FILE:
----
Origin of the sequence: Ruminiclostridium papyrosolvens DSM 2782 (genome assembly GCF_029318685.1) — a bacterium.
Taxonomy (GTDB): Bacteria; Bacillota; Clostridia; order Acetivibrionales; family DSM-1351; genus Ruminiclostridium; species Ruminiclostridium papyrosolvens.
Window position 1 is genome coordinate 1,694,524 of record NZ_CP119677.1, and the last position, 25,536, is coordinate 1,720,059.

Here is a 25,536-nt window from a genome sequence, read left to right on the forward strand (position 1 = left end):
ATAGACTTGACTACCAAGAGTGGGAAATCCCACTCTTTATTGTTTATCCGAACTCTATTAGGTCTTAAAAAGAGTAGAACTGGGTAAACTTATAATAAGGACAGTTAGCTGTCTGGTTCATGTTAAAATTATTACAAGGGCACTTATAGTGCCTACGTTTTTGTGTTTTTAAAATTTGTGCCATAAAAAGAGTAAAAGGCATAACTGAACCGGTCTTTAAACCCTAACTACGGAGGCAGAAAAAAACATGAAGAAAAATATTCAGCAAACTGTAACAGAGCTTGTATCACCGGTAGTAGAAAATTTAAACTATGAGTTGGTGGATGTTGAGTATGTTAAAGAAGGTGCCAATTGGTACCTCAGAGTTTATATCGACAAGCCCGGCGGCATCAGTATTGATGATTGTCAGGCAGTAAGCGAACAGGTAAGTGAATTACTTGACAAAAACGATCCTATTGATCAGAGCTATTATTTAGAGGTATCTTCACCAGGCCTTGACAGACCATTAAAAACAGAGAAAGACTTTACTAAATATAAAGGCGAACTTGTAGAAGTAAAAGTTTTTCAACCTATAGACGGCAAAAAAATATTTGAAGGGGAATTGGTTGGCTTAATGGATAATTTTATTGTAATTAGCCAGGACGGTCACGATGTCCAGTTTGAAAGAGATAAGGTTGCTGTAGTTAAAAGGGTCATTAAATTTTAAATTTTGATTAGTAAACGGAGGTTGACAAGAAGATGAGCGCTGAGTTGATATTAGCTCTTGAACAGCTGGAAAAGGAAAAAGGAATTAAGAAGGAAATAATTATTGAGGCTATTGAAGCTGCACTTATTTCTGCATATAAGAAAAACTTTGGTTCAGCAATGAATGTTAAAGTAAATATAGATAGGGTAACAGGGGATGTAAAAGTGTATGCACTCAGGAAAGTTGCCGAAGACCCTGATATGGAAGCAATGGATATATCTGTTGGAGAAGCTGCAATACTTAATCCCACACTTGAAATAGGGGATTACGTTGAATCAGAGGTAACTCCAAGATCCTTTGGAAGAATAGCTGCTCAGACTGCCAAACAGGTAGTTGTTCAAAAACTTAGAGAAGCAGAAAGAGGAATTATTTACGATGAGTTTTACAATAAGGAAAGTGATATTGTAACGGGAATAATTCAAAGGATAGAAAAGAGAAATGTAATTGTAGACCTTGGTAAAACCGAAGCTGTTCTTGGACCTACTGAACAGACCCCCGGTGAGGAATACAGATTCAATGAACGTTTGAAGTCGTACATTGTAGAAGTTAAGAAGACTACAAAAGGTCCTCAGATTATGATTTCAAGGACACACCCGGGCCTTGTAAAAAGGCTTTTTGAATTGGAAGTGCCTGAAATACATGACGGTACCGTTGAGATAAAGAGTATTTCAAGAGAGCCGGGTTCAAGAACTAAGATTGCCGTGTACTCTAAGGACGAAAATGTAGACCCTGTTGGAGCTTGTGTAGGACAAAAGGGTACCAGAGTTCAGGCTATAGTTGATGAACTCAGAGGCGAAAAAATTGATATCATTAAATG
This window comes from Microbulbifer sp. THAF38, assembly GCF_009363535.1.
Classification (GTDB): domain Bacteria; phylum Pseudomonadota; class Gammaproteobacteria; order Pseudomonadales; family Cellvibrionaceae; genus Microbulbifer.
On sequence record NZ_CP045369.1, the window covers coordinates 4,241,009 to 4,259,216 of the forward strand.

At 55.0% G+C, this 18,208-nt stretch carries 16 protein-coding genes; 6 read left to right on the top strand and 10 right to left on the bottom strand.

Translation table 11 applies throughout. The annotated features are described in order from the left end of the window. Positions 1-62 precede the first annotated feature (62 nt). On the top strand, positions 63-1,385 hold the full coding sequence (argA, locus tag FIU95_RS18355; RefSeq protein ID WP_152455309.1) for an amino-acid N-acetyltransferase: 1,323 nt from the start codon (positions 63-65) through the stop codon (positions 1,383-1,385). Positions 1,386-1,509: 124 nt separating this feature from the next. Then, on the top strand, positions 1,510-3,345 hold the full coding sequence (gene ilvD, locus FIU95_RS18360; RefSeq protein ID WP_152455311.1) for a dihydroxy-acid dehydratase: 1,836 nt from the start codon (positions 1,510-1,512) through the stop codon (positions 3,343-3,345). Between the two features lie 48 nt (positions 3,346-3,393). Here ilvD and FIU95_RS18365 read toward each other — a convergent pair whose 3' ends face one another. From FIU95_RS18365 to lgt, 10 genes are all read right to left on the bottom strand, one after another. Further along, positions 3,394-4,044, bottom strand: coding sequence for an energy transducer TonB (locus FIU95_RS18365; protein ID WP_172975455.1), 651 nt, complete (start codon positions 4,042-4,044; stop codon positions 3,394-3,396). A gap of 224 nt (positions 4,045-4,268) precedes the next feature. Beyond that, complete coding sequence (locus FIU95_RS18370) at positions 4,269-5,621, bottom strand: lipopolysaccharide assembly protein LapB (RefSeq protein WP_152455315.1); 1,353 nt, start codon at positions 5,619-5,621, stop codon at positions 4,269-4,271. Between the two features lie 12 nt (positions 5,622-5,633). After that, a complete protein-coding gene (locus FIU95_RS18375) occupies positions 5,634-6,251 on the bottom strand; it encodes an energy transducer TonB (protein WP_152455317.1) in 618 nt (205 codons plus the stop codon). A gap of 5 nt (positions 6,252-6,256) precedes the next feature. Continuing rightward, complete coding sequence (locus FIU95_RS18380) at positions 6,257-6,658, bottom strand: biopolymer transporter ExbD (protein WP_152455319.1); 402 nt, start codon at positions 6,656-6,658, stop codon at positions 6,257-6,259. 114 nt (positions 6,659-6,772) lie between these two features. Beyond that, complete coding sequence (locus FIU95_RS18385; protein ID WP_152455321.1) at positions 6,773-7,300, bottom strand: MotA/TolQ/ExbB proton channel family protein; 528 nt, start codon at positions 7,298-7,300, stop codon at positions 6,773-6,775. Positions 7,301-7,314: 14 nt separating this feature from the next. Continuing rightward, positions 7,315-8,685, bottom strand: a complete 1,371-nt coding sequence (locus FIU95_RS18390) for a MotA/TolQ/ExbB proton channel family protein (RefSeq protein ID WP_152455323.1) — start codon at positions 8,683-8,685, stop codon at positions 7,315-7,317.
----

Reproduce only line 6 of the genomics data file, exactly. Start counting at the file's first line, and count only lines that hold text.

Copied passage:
This window comes from Microbulbifer sp. THAF38, assembly GCF_009363535.1.